Received: 14 August 2015; Accepted: 19 January 2016;
Published: 03 February 2016
Edited by:Dawn M. E. Bowdish, McMaster University, Canada
Reviewed by:Ashraf F. Fouad, University of North Carolina, USA
Christian M. Zmasek, Sanford-Burnham Medical Research Institute, USA
Copyright: © 2016 Mulcahy-O’Grady and Workentine. This is an open-access article distributed under the terms of the Creative Commons Attribution License (CC BY). The use, distribution or reproduction in other forums is permitted, provided the original author(s) or licensor are credited and that the original publication in this journal is cited, in accordance with accepted academic practice. No use, distribution or reproduction is permitted which does not comply with these terms.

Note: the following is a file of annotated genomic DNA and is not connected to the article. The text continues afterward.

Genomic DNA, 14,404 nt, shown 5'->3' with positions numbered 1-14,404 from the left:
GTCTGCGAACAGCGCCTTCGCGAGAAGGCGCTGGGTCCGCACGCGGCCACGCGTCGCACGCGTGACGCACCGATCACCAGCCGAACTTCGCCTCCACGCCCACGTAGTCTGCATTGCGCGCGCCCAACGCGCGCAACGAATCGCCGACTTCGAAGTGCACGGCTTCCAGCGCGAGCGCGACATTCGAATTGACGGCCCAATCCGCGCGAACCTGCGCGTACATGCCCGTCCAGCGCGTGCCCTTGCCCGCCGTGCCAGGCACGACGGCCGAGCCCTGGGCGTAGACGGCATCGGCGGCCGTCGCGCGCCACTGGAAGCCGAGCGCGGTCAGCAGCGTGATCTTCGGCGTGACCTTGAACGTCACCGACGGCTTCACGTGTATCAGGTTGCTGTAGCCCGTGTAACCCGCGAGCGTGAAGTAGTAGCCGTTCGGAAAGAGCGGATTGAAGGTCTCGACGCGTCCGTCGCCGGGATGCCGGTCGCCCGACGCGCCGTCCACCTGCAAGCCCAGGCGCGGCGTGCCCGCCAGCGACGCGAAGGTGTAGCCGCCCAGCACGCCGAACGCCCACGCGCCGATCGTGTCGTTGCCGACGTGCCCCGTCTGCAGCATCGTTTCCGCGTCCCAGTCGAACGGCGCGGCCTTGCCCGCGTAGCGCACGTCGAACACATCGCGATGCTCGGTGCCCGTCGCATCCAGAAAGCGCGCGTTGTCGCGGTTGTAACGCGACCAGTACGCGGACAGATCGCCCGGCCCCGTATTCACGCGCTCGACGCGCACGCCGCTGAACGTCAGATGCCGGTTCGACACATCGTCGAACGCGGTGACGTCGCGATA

*Correspondence: Matthew L. Workentine, email@example.com